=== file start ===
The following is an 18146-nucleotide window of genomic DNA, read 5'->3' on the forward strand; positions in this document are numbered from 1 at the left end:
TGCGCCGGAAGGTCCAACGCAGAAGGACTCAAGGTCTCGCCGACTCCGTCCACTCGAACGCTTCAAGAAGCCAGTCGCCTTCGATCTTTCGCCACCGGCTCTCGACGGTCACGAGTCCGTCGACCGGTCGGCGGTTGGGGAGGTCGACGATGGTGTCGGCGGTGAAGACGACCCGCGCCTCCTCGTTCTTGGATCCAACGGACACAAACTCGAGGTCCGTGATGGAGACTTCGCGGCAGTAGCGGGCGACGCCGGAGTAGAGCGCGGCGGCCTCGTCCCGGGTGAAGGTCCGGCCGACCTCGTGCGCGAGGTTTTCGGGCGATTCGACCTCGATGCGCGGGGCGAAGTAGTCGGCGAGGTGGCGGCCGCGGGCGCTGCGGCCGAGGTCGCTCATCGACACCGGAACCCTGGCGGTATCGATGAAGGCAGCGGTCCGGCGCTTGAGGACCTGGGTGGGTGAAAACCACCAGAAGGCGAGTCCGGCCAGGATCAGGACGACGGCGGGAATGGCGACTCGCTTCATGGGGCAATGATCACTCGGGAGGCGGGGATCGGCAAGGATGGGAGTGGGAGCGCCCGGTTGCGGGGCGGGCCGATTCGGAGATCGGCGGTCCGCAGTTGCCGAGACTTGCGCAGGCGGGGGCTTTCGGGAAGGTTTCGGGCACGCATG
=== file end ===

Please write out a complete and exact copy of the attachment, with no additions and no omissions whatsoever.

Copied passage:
The following is an 18146-nucleotide window of genomic DNA, read 5'->3' on the forward strand; positions in this document are numbered from 1 at the left end:
TGCGCCGGAAGGTCCAACGCAGAAGGACTCAAGGTCTCGCCGACTCCGTCCACTCGAACGCTTCAAGAAGCCAGTCGCCTTCGATCTTTCGCCACCGGCTCTCGACGGTCACGAGTCCGTCGACCGGTCGGCGGTTGGGGAGGTCGACGATGGTGTCGGCGGTGAAGACGACCCGCGCCTCCTCGTTCTTGGATCCAACGGACACAAACTCGAGGTCCGTGATGGAGACTTCGCGGCAGTAGCGGGCGACGCCGGAGTAGAGCGCGGCGGCCTCGTCCCGGGTGAAGGTCCGGCCGACCTCGTGCGCGAGGTTTTCGGGCGATTCGACCTCGATGCGCGGGGCGAAGTAGTCGGCGAGGTGGCGGCCGCGGGCGCTGCGGCCGAGGTCGCTCATCGACACCGGAACCCTGGCGGTATCGATGAAGGCAGCGGTCCGGCGCTTGAGGACCTGGGTGGGTGAAAACCACCAGAAGGCGAGTCCGGCCAGGATCAGGACGACGGCGGGAATGGCGACTCGCTTCATGGGGCAATGATCACTCGGGAGGCGGGGATCGGCAAGGATGGGAGTGGGAGCGCCCGGTTGCGGGGCGGGCCGATTCGGAGATCGGCGGTCCGCAGTTGCCGAGACTTGCGCAGGCGGGGGCTTTCGGGAAGGTTTCGGGCACGCATG